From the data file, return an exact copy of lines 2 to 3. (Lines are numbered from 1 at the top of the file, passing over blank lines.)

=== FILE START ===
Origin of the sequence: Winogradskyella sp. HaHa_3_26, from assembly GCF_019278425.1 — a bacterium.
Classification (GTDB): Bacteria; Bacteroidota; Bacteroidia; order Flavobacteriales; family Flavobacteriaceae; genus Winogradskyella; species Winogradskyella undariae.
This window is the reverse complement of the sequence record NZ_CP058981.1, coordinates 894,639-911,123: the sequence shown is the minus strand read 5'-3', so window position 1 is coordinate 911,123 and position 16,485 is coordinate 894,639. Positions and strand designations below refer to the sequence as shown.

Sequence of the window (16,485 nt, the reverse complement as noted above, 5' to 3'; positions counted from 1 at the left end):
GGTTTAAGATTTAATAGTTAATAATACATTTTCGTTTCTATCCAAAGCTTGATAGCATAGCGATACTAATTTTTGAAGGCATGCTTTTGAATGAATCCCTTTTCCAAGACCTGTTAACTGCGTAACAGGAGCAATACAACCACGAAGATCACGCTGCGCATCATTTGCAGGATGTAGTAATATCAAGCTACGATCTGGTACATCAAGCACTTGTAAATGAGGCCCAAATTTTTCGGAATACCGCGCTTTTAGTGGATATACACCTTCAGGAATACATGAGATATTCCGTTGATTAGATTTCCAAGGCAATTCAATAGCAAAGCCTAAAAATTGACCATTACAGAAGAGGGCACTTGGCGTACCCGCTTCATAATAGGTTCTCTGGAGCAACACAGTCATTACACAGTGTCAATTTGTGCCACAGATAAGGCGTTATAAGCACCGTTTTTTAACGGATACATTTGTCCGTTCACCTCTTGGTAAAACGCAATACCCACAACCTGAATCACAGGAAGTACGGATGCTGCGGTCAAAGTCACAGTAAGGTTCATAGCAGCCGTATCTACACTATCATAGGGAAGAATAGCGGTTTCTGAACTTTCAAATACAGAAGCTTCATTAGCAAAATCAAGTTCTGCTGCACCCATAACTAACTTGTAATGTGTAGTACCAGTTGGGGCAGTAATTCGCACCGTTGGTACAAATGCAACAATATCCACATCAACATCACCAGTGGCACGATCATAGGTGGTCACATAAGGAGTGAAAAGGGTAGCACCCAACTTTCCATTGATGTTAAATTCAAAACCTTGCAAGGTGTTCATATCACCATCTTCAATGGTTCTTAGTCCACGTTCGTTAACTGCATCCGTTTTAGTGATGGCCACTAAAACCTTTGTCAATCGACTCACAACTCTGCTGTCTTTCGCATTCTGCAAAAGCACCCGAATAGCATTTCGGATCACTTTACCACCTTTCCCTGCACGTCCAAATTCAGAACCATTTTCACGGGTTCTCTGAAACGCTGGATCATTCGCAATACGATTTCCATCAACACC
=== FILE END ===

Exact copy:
Classification (GTDB): Bacteria; Bacteroidota; Bacteroidia; order Flavobacteriales; family Flavobacteriaceae; genus Winogradskyella; species Winogradskyella undariae.
This window is the reverse complement of the sequence record NZ_CP058981.1, coordinates 894,639-911,123: the sequence shown is the minus strand read 5'-3', so window position 1 is coordinate 911,123 and position 16,485 is coordinate 894,639. Positions and strand designations below refer to the sequence as shown.